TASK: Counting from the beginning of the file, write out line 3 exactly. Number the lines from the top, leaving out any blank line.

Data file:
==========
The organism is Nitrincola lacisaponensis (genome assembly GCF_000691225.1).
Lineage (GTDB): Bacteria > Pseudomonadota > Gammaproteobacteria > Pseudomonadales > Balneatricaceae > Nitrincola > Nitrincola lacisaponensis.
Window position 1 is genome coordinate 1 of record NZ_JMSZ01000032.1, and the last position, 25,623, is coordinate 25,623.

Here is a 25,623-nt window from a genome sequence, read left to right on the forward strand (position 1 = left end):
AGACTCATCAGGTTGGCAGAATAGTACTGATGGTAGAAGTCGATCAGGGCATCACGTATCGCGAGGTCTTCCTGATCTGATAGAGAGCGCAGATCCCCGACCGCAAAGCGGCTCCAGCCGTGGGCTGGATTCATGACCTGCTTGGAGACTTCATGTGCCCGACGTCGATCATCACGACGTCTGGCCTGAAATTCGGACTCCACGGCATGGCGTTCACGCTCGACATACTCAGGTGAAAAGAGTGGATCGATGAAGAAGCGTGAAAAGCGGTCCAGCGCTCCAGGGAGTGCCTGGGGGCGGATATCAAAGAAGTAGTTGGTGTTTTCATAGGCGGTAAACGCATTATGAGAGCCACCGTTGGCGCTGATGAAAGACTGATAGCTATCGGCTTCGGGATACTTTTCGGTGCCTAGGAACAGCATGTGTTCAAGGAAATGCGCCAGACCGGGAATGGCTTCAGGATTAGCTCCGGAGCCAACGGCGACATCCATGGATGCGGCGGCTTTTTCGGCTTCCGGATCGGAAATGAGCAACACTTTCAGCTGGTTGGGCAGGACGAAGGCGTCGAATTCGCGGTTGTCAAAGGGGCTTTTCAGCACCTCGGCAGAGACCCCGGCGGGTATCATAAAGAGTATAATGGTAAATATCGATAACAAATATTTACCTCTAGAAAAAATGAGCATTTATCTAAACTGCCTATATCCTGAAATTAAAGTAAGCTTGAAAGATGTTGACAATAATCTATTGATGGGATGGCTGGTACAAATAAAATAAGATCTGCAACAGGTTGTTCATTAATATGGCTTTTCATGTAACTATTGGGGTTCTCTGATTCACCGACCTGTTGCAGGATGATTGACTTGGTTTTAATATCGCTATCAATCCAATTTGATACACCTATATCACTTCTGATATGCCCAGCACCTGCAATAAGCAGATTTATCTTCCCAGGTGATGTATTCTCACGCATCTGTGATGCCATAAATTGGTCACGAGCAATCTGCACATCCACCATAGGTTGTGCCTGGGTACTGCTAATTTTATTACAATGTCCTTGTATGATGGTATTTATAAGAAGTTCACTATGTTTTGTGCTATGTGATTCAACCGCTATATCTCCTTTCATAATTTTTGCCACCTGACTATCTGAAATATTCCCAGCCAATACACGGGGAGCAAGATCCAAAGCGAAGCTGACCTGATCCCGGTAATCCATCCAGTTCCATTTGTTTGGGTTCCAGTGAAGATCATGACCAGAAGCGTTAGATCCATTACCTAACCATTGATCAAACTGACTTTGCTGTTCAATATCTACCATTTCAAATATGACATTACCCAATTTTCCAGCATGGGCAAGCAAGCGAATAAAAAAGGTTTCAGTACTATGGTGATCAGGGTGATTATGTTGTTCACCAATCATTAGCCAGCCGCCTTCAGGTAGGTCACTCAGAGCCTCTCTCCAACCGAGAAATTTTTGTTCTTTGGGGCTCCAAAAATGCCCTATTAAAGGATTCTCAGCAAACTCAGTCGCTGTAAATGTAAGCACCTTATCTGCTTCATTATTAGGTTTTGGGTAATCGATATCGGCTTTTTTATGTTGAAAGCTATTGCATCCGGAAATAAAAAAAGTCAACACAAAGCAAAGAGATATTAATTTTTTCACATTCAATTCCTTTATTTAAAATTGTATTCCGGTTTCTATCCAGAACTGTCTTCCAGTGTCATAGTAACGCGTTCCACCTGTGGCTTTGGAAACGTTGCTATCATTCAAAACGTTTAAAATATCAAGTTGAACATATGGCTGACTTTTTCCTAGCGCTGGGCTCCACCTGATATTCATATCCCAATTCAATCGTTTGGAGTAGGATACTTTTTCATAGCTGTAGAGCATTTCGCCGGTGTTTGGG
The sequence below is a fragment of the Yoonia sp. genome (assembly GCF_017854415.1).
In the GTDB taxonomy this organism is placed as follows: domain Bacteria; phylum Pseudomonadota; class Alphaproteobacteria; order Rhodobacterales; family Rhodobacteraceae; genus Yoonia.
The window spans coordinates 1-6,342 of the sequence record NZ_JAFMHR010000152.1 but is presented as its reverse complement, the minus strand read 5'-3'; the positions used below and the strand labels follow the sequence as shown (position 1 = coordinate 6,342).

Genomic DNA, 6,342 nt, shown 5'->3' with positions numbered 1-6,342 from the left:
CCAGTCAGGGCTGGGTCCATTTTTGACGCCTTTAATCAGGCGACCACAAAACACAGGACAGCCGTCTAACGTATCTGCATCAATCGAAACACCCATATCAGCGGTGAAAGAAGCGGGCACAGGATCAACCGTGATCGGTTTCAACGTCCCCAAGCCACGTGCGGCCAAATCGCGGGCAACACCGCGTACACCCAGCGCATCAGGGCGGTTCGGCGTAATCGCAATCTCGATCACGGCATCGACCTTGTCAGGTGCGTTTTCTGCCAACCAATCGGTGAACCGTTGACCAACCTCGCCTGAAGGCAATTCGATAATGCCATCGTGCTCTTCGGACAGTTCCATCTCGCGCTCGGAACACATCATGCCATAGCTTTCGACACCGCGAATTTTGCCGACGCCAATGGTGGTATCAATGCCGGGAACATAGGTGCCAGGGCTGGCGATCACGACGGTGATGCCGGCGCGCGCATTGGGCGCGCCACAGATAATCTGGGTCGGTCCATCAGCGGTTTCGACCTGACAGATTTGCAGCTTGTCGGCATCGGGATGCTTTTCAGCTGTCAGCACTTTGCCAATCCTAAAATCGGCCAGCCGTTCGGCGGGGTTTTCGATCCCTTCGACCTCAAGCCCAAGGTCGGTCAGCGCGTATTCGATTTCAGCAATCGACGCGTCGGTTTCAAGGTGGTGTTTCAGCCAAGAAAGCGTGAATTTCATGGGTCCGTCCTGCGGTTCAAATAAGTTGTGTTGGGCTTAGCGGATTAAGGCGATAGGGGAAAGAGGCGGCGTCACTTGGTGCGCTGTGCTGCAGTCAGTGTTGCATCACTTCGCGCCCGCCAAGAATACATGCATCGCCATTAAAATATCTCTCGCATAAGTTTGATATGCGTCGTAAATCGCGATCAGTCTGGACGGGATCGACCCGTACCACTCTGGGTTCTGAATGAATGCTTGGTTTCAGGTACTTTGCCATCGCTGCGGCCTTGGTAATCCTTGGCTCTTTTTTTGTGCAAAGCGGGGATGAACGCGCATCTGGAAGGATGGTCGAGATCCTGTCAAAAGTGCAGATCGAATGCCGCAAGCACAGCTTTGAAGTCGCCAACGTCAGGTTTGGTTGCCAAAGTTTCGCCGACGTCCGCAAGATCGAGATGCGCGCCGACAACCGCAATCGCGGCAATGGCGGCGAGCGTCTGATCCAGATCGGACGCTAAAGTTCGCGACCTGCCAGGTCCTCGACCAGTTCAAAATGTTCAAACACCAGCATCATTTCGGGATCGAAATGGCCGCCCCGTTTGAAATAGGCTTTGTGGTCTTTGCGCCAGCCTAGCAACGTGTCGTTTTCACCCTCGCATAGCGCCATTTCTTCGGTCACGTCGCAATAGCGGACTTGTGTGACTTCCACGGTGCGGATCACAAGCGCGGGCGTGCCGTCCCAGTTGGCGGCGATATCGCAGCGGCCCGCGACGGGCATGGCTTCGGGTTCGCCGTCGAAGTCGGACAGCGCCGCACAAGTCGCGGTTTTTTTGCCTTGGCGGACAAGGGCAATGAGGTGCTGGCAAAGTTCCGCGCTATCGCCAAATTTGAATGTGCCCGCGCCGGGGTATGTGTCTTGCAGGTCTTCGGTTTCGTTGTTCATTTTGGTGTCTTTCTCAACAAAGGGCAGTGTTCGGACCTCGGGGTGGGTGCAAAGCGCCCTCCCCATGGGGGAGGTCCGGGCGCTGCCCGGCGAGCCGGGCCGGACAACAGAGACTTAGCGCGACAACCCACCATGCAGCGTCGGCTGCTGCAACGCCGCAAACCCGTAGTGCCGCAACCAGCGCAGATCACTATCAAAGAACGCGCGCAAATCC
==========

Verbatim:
Window position 1 is genome coordinate 1 of record NZ_JMSZ01000032.1, and the last position, 25,623, is coordinate 25,623.